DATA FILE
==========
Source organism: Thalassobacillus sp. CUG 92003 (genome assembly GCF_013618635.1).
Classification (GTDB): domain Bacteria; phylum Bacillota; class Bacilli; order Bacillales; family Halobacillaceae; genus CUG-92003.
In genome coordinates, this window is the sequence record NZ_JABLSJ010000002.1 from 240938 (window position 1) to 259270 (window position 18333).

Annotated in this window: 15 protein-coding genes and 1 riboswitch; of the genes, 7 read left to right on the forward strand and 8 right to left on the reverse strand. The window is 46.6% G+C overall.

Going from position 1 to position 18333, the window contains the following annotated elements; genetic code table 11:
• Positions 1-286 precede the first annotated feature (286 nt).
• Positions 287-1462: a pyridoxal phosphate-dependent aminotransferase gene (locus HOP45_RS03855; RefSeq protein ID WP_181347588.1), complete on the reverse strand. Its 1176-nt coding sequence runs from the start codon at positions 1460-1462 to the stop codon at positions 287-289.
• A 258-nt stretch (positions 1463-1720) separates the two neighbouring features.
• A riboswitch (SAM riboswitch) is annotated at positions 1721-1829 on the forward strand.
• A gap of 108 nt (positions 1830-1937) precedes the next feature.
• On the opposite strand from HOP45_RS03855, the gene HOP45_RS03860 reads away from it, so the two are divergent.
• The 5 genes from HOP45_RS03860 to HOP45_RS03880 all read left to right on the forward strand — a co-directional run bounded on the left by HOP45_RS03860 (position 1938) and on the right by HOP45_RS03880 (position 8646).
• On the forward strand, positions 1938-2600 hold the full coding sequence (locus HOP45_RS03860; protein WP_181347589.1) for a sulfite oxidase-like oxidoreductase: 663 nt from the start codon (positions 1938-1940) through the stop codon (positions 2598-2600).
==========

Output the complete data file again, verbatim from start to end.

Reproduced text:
Source organism: Thalassobacillus sp. CUG 92003 (genome assembly GCF_013618635.1).
Classification (GTDB): domain Bacteria; phylum Bacillota; class Bacilli; order Bacillales; family Halobacillaceae; genus CUG-92003.
In genome coordinates, this window is the sequence record NZ_JABLSJ010000002.1 from 240938 (window position 1) to 259270 (window position 18333).

Annotated in this window: 15 protein-coding genes and 1 riboswitch; of the genes, 7 read left to right on the forward strand and 8 right to left on the reverse strand. The window is 46.6% G+C overall.

Going from position 1 to position 18333, the window contains the following annotated elements; genetic code table 11:
• Positions 1-286 precede the first annotated feature (286 nt).
• Positions 287-1462: a pyridoxal phosphate-dependent aminotransferase gene (locus HOP45_RS03855; RefSeq protein ID WP_181347588.1), complete on the reverse strand. Its 1176-nt coding sequence runs from the start codon at positions 1460-1462 to the stop codon at positions 287-289.
• A 258-nt stretch (positions 1463-1720) separates the two neighbouring features.
• A riboswitch (SAM riboswitch) is annotated at positions 1721-1829 on the forward strand.
• A gap of 108 nt (positions 1830-1937) precedes the next feature.
• On the opposite strand from HOP45_RS03855, the gene HOP45_RS03860 reads away from it, so the two are divergent.
• The 5 genes from HOP45_RS03860 to HOP45_RS03880 all read left to right on the forward strand — a co-directional run bounded on the left by HOP45_RS03860 (position 1938) and on the right by HOP45_RS03880 (position 8646).
• On the forward strand, positions 1938-2600 hold the full coding sequence (locus HOP45_RS03860; protein WP_181347589.1) for a sulfite oxidase-like oxidoreductase: 663 nt from the start codon (positions 1938-1940) through the stop codon (positions 2598-2600).